Employees who have worked their way up in the ranks to a leadership position likely got there because they were smart, could learn quickly and were team players. Many of the skills needed to succeed in management are acquired during the climb, just in the daily workings of the company. But it is unlikely that many people in leadership were actually trained how to communicate as a manager. Clear messages and constructive feedback are not every leader’s strongest suit, so let’s take a look at some of the key features of effective communication in the workplace.
Clarity is the most important part of any type of communication, whether it is leading a meeting, giving a speech or talking to shareholders. Many employees complain that they cannot understand what their managers are saying because their messages are full of buzz words and acronyms. When practicing how to communicate as a manager, it is vital that leaders use as little jargon as possible or at least explain what the words mean at the beginning of the session. Effective communicators also think before they speak. A little calculation beforehand can keep managers on-message and result in a clear statement of expectations. They have to finish each thought before they move on to the next one, or they risk leaving their audience lost in the circles of thought. If everyone leaves a meeting looking dazed or confused, they will have a difficult time responding to the message they just heard.
Brevity is a virtue that successful communicators nurture. In order to keep statements short and keep a team engaged, a concise message is vital. Managers have to resist the urge to tell anecdotes or stories they feel are related but might not actually be helpful. By staying on topic and avoiding tangents, there is a higher likelihood that employees will understand and be ready to take action. If it helps, managers can also ask team members to give a brief recap of what they understand to be the key outcome of the discussion
Even when upset or frustrated, managers have to stay calm and positive. Studies show that negative messages have a quashing effect on how well communication is understood. People in leadership positions should not be condescending to their audiences or they risk listeners tuning them out completely. Calm messages with positive tones are key when learning how to communicate as a manager. The discussion should not be about criticizing others, even the competition, but about positive ways to move forward.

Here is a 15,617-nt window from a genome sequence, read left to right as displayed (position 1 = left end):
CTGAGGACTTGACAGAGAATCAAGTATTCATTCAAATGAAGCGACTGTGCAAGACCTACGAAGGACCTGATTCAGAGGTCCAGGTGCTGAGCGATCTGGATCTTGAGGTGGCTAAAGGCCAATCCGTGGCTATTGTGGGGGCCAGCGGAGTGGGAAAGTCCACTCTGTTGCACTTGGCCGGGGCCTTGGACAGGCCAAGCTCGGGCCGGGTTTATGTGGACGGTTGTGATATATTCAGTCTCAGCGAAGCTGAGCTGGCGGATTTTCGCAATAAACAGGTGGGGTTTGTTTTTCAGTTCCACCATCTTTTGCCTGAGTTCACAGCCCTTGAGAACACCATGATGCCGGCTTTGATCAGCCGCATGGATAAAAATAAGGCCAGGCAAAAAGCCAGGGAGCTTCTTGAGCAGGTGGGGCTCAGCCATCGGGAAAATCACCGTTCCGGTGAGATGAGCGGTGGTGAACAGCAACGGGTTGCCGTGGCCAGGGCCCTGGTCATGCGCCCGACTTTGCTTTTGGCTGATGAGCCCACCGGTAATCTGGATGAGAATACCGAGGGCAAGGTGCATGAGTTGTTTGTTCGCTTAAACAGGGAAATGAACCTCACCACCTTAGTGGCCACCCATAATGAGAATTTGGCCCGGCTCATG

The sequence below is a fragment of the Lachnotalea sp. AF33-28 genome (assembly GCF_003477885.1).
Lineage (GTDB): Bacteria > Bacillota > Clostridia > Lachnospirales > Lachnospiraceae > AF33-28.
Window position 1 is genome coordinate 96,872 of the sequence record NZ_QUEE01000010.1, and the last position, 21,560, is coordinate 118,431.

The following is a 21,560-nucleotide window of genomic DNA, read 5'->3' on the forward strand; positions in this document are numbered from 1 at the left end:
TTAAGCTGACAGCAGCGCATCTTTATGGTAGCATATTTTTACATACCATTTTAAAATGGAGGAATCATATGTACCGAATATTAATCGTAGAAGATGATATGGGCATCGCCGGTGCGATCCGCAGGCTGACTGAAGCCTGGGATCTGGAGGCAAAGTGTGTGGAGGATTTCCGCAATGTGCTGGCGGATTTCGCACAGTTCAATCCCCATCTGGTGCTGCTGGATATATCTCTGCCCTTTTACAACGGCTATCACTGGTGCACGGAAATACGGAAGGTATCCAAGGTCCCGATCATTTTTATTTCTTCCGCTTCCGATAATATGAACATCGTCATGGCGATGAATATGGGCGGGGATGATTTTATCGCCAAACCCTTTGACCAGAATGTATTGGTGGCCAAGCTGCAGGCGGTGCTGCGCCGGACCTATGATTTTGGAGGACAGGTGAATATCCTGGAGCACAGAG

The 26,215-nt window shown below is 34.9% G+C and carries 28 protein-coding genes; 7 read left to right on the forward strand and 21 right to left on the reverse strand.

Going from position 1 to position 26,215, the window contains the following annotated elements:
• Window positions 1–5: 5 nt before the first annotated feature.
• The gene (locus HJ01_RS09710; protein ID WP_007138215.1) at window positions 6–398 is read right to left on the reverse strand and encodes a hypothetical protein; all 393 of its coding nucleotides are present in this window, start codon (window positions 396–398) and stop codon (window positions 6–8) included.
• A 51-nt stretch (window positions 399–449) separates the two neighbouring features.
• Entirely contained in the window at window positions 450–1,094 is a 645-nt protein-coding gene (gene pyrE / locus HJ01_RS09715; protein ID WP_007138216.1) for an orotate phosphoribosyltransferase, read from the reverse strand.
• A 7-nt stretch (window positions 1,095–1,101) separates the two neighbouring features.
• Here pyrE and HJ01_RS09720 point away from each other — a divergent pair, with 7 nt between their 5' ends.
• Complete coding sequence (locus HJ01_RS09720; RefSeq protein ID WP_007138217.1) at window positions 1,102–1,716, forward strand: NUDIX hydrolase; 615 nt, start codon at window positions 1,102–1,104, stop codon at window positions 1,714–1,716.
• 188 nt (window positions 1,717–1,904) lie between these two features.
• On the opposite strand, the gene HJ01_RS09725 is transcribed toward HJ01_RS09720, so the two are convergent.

Managers who call meetings with their teams may be facing a problem, or they might just have information to share. Regardless which is the case, focusing on reaching goals ï not placing blame ï should be the objective of the message. Although examining what went wrong will surely have to be part of the discussion, it is not constructive to point fingers. The message should always be about presenting solutions in the future and creating actionable items to help the team avoid the same problems in the future. This can lead to a discussion about other possible snafus and how to prepare for them. Again, staying on-message is the best way to get through tough meetings.
Employees look to their leaders for intelligent solutions. When learning how to communicate as a manager, staff members need to have the base of knowledge required to be effective. A manager who tries to lead a team but doesn’t know what they are talking about will not get much buy-in from employees. Managers must learn before they plan and think before they speak. They must also listen carefully to comments from team members without interrupting or planning their response. By taking others’ comments into account, managers might even learn something new or be exposed to an issue they had not considered before. Few people are trained in best practices for how to communicate as a manager. An employee might have a wealth of knowledge, an eye for detail and all kinds of innovative ideas, but without effective communication skills, their valuable qualities might go unnoticed. By taking some time to master these five basic approaches to good communication, all managers can improve their leadership skills and build teams with better performance in the workplace. In addition to learning how to communicate as a manager, people in leadership positions can find out how to make fantastic hiring decisions and improve their companies using the resources at Mighty Recruiter as a guide.